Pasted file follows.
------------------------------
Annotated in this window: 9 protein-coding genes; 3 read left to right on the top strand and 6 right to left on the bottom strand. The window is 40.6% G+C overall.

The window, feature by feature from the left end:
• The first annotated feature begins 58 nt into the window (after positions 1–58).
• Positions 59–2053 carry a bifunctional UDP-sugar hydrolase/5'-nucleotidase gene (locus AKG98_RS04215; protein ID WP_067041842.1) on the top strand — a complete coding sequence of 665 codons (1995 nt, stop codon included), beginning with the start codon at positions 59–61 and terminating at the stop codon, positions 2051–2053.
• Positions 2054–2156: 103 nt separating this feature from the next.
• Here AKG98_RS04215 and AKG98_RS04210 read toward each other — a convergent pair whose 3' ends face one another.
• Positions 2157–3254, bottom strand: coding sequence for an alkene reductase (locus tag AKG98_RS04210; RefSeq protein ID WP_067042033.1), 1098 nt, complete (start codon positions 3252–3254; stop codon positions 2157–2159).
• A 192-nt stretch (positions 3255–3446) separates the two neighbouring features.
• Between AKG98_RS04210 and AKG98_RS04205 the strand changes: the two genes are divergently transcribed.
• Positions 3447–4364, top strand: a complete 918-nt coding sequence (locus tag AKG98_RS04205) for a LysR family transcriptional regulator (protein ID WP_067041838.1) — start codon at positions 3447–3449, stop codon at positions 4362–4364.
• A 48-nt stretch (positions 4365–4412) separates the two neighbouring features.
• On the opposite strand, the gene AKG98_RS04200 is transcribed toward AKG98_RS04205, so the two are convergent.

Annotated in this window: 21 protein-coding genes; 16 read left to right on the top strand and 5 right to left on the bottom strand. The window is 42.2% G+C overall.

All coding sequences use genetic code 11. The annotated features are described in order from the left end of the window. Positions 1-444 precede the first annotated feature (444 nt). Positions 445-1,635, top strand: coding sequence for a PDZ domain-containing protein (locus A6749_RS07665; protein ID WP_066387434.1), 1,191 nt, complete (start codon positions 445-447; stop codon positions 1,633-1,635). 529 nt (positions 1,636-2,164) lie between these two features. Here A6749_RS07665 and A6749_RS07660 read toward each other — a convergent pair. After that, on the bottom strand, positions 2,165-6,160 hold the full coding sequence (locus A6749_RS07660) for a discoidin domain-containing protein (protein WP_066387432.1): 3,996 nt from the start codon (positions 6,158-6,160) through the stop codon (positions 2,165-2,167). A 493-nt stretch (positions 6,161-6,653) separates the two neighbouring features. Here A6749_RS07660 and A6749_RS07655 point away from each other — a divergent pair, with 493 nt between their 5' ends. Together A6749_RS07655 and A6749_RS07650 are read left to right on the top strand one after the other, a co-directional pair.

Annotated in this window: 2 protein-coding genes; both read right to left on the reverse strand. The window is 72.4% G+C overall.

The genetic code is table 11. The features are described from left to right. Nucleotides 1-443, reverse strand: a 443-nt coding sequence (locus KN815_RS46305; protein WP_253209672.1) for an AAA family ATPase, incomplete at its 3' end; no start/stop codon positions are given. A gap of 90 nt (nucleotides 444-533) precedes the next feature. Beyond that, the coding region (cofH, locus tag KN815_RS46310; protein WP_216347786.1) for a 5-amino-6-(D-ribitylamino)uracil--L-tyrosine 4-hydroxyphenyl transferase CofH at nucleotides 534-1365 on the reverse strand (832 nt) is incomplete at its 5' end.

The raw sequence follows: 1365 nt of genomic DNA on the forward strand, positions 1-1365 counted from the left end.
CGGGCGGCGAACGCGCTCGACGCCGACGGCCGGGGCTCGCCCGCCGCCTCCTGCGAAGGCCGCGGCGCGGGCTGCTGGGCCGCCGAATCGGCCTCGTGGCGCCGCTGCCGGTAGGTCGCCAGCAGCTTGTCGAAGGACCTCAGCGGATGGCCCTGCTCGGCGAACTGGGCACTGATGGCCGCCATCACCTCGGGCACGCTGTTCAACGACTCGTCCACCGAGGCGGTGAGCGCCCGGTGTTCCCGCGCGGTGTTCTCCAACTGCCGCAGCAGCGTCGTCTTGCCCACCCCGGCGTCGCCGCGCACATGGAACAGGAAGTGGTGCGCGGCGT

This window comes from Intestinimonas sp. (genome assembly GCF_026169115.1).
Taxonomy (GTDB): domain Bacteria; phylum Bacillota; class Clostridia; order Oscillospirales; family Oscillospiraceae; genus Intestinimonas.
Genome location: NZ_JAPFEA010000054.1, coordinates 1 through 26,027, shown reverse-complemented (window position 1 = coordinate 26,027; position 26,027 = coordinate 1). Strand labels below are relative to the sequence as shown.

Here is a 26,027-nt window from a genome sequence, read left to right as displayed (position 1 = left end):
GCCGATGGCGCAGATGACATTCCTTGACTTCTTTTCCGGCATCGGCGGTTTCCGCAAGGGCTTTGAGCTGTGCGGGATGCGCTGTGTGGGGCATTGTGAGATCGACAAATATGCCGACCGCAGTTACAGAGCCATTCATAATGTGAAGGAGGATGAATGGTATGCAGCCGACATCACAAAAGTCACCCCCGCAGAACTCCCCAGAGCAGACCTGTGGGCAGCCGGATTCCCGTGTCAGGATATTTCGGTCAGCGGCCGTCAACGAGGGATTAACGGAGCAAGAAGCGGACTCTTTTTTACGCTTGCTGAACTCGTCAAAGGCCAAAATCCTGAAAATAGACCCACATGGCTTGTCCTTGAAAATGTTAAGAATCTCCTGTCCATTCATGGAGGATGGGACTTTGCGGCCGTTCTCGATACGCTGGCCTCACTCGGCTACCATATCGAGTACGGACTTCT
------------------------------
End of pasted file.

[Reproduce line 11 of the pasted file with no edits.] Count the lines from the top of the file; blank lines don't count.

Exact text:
• A 48-nt stretch (positions 4365–4412) separates the two neighbouring features.